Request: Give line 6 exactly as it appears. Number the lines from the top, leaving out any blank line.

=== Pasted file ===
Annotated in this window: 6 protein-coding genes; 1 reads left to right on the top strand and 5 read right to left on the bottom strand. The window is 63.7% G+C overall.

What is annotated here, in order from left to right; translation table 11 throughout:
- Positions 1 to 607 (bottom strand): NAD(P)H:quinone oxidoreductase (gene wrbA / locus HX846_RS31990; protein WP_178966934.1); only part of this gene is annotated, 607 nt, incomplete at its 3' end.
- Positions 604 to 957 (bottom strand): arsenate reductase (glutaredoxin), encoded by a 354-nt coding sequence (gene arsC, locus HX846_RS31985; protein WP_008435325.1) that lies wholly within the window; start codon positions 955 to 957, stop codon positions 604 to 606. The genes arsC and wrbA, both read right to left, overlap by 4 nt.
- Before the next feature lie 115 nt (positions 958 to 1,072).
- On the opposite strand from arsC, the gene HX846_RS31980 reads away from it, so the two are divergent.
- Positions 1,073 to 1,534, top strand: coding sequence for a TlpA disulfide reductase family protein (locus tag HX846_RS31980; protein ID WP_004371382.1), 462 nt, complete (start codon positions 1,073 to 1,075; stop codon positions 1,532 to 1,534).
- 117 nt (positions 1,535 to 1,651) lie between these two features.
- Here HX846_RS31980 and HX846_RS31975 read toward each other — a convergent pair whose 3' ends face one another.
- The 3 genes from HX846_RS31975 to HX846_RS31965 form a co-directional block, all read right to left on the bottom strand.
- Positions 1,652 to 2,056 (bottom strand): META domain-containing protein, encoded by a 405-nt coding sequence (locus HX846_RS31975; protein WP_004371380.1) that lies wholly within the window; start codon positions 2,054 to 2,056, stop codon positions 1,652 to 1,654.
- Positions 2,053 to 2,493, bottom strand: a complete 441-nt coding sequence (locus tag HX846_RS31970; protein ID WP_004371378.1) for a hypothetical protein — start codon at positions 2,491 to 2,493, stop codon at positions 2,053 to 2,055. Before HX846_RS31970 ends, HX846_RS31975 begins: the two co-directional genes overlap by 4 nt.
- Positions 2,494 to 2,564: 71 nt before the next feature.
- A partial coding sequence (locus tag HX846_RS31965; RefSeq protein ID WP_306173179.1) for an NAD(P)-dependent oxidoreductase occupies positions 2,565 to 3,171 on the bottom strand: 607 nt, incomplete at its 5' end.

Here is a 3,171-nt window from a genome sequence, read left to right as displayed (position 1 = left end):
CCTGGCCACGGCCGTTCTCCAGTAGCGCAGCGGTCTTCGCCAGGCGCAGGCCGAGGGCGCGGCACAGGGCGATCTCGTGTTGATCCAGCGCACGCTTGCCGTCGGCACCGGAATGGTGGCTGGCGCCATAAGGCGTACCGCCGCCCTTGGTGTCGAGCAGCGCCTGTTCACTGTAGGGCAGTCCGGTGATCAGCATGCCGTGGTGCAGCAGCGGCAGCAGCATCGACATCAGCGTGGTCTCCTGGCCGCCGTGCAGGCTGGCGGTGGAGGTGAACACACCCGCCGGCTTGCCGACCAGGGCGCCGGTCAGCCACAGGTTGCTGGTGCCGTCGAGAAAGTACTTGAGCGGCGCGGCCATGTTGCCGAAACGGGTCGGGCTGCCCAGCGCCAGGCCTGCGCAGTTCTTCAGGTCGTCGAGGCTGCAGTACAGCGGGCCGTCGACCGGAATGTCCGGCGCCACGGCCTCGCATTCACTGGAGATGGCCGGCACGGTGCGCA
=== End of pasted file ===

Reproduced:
- On the opposite strand from arsC, the gene HX846_RS31980 reads away from it, so the two are divergent.